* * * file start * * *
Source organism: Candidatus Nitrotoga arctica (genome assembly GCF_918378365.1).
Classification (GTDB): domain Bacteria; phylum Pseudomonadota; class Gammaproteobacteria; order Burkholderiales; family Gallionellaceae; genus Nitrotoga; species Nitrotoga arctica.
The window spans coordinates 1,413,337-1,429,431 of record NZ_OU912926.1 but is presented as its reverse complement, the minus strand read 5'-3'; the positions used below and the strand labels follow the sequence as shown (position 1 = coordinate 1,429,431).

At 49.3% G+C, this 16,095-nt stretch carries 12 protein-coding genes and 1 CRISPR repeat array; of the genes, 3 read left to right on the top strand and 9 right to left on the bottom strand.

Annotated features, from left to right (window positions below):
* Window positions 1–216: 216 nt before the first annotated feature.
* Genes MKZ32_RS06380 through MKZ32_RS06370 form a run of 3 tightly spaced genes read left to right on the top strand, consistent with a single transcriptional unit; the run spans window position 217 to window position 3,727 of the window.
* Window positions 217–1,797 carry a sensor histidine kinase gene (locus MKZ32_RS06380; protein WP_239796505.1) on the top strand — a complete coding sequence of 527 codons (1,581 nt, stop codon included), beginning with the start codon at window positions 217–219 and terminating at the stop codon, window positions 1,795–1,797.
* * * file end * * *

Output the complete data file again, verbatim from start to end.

Source organism: Candidatus Nitrotoga arctica (genome assembly GCF_918378365.1).
Classification (GTDB): domain Bacteria; phylum Pseudomonadota; class Gammaproteobacteria; order Burkholderiales; family Gallionellaceae; genus Nitrotoga; species Nitrotoga arctica.
The window spans coordinates 1,413,337-1,429,431 of record NZ_OU912926.1 but is presented as its reverse complement, the minus strand read 5'-3'; the positions used below and the strand labels follow the sequence as shown (position 1 = coordinate 1,429,431).

At 49.3% G+C, this 16,095-nt stretch carries 12 protein-coding genes and 1 CRISPR repeat array; of the genes, 3 read left to right on the top strand and 9 right to left on the bottom strand.

Annotated features, from left to right (window positions below):
* Window positions 1–216: 216 nt before the first annotated feature.
* Genes MKZ32_RS06380 through MKZ32_RS06370 form a run of 3 tightly spaced genes read left to right on the top strand, consistent with a single transcriptional unit; the run spans window position 217 to window position 3,727 of the window.
* Window positions 217–1,797 carry a sensor histidine kinase gene (locus MKZ32_RS06380; protein WP_239796505.1) on the top strand — a complete coding sequence of 527 codons (1,581 nt, stop codon included), beginning with the start codon at window positions 217–219 and terminating at the stop codon, window positions 1,795–1,797.